DEADLINE: Do you know who he was before?
MURPHY: There’s snippets, and Polly talks about him… I imagine this character with ambitions and hopes and that sort of stuff. But I mean, just to sort of imagine what it would take to change a man so fundamentally — to break a man so fundamentally — but also create this f*cking unquenchable drive, there has to be that horror of that war. And I think that to see the fact that life can just go that quickly (snaps fingers) that he knows that at any point he’ll go, he might just as well, f**king, you know, take it all.
DEADLINE: What do you think of comparisons that are made between Peaky and The Godfather?
MURPHY: Those films cast such a long shadow and always will do over this genre, and you can’t avoid the influence they’ve had on this; they’re masterful. I’ve watched them and I think you’re always going to pay tribute consciously or subconsciously. But what I think distinguishes our show is that it’s British, and (Godfather) is fundamentally Italian immigrants in an American story whereas our story is fundamentally British. Also, the access to guns in America is obviously different. Here you have to steal them or rob them or inherit them, whereas in America it’s just your right; all those distinctions differentiate it profoundly.
DEADLINE: Steven, do you have The Godfather in your head?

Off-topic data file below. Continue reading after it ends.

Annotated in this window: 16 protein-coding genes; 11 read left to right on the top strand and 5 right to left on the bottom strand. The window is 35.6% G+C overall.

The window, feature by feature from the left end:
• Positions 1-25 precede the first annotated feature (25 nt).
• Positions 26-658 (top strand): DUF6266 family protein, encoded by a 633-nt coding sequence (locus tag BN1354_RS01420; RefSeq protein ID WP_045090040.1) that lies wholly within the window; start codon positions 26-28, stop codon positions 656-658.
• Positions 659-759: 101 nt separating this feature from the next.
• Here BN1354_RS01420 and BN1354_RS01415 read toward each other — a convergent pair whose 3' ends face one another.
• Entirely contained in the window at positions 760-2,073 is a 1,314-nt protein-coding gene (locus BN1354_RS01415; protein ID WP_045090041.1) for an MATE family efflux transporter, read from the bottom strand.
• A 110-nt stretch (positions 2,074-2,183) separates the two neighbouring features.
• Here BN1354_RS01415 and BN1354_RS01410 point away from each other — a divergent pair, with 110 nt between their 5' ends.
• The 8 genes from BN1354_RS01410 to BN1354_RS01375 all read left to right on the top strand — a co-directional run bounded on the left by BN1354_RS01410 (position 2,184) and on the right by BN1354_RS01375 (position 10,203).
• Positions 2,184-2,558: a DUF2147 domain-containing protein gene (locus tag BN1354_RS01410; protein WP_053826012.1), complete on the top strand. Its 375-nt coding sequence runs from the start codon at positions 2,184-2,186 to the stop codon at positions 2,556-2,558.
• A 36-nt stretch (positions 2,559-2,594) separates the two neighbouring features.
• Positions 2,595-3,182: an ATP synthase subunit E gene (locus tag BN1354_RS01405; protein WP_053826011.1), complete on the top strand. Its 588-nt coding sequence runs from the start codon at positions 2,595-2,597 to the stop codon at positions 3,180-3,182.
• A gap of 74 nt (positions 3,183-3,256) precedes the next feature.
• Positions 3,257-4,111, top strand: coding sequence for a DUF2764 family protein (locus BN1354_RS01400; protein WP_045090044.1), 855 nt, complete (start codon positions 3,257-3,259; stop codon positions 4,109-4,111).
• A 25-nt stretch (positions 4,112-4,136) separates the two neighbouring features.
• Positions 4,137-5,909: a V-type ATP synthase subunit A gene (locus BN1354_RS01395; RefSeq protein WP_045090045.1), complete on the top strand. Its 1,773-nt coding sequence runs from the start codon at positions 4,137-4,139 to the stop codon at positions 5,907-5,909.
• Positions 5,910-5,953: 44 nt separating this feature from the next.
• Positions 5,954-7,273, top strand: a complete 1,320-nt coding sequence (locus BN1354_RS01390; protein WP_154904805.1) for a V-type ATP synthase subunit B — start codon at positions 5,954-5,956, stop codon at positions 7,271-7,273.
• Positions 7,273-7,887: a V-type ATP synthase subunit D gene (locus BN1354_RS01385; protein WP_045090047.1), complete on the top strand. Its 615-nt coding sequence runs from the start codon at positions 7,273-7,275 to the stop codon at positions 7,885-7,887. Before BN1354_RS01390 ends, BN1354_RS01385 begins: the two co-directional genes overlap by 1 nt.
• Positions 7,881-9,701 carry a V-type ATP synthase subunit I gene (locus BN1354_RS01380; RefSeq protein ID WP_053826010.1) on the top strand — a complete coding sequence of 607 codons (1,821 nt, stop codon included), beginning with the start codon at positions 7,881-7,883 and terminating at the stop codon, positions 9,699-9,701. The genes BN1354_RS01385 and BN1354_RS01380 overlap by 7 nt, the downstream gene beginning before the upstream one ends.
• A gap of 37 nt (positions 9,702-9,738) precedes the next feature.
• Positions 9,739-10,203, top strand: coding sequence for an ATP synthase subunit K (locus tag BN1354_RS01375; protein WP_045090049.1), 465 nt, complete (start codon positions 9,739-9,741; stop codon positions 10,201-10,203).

KNIGHT: Anybody who has ever watched The Godfather has it in their head, you can’t avoid it. But if ever anyone set out thinking I’m gonna do an English version of it, or an anything version of anything, it’s bound to fail. This is inspired by stories told to me by my parents. My dad’s uncle was in the Peaky Blinders. So the interesting thing is the reason The Godfather works is because it’s true and because it’s true, it’s also true in other places…
I think these gangsters in Birmingham are exactly the same as Italian gangsters in New York would impress the local people and assert their power and dominance by the way they dressed, the way they acted, what they didn’t do, the lack of empathy, all of those things. The same thing was true in the stories that I was told of these people… It’s almost like because The Godfather was so good, it gives you permission to deal with people like this knowing that an audience will respond.
And the other influence for me is Westerns which is why you see in the very first episode Tommy on a horse riding through the streets. The Western is a liberating genre in that it takes non-landed, agricultural workers in the 19th century and mythologizes them and makes it about honor and virtue and evil and all of those things. And what I wanted to do was take something from my background and mythologize it in a similar way.
DEADLINE: What do you guys think of today’s television, the so-called Golden Age?